May 19, 1995
By Indradyumna Swami
After the morning program with the local devotees at the temple, I talked with Acaryanidhi about the war in nearby Chechnya as we waited for a car to take us to our apartment. Being so close to the fighting, he’s had the opportunity to meet soldiers from both sides and many refugees as well. He told me the Russians were eager to take control of Chechnya to reject Chechnian independence, because the Chechnian Mafia was more powerful than the Russian Mafia throughout the CIS. But the Russians underestimated the fighting spirit of the Chechnians. When Russian tanks entered Grozny, the local people destroyed three hundred of them in the first few days of fighting. Many were destroyed by ten- or eleven-year-old Chechnian boys who would climb onto the tanks and speak Russian, as if they were Russian boys asking for help. When the soldiers opened the hatch the boys would throw Molotov cocktails inside, killing the crew and leaving the tanks to burn.
Acaryanidhi told me that although the Russians have control of the city, the soldiers are always afraid of the rebels. Thus they drink and take drugs. In such a condition they commit many atrocities against the Chechnians, even against women and children. After hearing this I was surprised when Acaryanidhi said, “But our Food for Life program is doing well.” I was amazed that devotees were there in such dangerous conditions distributing food.
“Yes,” said Acaryanidhi, “we have ten devotees there who distribute fifteen hundred plates of food every day. Without them many people would die because many are old and invalid.”
I marveled at the courage of devotees who stay in a place where there is no law and order. I asked Acaryanidhi if we could visit the devotees there to encourage them, but he said the situation was too dangerous. I asked if perhaps we could arrange it at the end of my visit to the CIS in six weeks, but he smiled and said that while only ten percent of the Chechnian men are engaged in the fighting, the rest are waiting for the opportune moment to push the Russians back.
I asked what would happen to our Food for Life devotees in Grozny. “We’ve left them with a vehicle,” said Acaryanidhi. “I’ve instructed them to leave when it really gets hot.”
Many devotees would have left long ago,” I thought. All glories to the Grozny Food for Life devotees!
In the afternoon we went to the village of Elhotovo, where we were to have an evening program. We were driven in Bhakta Tomas’s 1978 black Mercedes. It formerly belonged to Communist bosses, and Bhakta Tomas bought it for one thousand American dollars in Tbilisi, Georgia, two years ago. It was a pleasant change from the usual uncomfortable, small Russian cars we travel in, but one hour into our journey the steering mechanism broke, and we had to switch to a smaller car. The journey was made more austere when every three meters we swerved to avoid the potholes in the road. The roads in Russia are the worst in the world. I often see open manholes leading to underground sewers on major Russian highways.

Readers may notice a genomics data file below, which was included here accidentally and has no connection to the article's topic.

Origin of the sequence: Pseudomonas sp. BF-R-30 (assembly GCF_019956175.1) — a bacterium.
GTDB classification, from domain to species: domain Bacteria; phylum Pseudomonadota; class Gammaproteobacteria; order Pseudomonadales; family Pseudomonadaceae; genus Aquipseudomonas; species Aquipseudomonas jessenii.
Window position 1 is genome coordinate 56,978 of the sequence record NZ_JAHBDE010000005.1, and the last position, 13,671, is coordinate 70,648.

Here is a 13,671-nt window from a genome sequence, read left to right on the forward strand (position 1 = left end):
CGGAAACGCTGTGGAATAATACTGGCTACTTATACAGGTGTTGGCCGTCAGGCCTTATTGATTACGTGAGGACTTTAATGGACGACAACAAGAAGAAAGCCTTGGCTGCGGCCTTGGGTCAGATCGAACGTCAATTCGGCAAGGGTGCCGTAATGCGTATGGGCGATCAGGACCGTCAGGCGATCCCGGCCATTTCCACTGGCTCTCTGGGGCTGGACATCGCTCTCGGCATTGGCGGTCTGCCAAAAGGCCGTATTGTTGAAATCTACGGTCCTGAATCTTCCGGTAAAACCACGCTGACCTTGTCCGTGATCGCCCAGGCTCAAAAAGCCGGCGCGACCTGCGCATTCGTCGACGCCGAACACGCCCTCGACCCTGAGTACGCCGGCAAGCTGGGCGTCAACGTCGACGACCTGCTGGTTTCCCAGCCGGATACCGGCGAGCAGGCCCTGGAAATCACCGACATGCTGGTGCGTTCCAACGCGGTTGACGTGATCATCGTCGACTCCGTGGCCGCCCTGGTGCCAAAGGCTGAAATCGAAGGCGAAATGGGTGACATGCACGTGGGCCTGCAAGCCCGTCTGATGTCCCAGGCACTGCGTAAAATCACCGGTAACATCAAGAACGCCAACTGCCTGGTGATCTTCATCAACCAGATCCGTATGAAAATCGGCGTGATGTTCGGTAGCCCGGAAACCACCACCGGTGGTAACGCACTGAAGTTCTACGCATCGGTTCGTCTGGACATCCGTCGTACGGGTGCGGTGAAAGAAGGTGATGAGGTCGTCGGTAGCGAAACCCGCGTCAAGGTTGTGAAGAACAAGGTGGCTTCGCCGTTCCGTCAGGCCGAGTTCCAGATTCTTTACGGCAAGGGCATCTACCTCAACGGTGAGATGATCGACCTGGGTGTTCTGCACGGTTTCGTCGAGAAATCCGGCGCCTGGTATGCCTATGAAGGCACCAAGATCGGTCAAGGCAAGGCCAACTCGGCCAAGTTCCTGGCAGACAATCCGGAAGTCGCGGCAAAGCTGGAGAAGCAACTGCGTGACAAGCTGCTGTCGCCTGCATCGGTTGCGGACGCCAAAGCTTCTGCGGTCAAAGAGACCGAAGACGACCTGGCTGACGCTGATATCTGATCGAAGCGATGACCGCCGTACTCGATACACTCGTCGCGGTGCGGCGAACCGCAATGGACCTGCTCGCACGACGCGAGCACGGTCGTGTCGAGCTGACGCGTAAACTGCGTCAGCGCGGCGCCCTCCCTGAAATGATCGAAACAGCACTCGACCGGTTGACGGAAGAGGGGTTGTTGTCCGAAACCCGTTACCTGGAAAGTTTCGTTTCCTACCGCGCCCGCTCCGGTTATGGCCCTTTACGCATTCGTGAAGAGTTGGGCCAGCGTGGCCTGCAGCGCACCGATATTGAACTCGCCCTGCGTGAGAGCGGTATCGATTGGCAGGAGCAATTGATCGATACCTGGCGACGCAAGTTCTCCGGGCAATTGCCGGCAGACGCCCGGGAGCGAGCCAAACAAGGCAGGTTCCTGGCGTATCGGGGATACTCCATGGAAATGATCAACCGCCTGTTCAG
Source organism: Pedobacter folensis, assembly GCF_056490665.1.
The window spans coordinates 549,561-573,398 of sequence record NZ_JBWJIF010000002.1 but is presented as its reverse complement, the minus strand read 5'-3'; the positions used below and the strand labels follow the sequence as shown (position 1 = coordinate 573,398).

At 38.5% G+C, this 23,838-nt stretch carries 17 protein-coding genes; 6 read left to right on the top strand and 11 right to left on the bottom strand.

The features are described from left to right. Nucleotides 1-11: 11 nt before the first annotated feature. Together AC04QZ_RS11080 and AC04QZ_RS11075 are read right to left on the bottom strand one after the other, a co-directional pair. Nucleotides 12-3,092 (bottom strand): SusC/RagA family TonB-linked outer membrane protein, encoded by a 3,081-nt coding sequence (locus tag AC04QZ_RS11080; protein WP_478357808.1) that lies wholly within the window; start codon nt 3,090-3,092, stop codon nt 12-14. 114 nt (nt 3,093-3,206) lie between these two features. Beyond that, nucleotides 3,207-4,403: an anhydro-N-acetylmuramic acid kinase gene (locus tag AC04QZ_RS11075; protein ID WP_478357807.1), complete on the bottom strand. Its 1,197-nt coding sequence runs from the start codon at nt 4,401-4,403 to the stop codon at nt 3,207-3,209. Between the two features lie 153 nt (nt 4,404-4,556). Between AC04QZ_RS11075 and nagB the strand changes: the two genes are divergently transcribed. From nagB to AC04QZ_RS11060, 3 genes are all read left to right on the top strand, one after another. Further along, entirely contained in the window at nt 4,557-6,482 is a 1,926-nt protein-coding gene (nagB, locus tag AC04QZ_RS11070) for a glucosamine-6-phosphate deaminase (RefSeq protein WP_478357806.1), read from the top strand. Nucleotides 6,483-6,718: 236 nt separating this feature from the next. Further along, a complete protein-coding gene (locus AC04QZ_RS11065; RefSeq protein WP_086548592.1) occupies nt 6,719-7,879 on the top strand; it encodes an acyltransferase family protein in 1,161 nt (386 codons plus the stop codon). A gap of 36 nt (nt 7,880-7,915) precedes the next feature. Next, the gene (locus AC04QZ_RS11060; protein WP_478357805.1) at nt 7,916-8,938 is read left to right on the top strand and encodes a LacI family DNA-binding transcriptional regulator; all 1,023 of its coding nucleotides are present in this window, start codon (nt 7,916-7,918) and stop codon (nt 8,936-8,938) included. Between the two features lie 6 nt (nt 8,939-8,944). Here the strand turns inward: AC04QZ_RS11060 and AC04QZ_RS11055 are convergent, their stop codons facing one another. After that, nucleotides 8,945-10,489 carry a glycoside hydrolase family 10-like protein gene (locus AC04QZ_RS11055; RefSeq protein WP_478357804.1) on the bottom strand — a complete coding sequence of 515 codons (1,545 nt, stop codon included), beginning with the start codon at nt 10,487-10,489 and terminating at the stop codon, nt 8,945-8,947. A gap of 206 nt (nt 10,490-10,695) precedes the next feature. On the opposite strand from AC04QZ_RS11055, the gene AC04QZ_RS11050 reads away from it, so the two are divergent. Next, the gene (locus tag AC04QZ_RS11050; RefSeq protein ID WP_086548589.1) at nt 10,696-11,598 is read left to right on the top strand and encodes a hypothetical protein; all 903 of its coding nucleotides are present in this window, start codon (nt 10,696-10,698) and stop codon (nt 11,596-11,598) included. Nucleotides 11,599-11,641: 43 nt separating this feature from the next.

Just after we arrived at Elhotovo’s village hall, the devotees from Vladikavkaz joined us in a small minibus (World War II vintage). I was surprised to see two policemen in the bus. I asked Acaryanidhi what they were doing there, and he explained that the police in Vladikavkaz offered the bus and two police officers to escort us to the village program. Although Acaryanidhi didn’t see any reason for them to be there, he accepted their offer, and so the devotees went in official style.
We started a harinama party and proceeded through the village. The warm reaction from the villagers was even bigger than in Vladikavkaz, as the people came out of their houses and followed us. We circled the town and brought several hundred people back to the hall to hear Govinda Maharaja’s lecture.
On the way back to Vladikavkaz, we were stopped at a police roadblock, a common occurrence in this country. One of the policemen looked at Govinda Maharaja and me and snickered. “What kind of hairstyles do they have?” he asked.
“They are monks,” said Bhakta Tomas. “With their shaved heads, they look just like your forefathers.” He was referring to the ancient Cossacks who often had shaved heads with a sikha or tuft of hair on top.
The policeman’s face suddenly changed. “Tell them they are our brothers,” he said in a respectful tone.
After a long and arduous drive, we arrived back at our apartment at midnight and went to bed.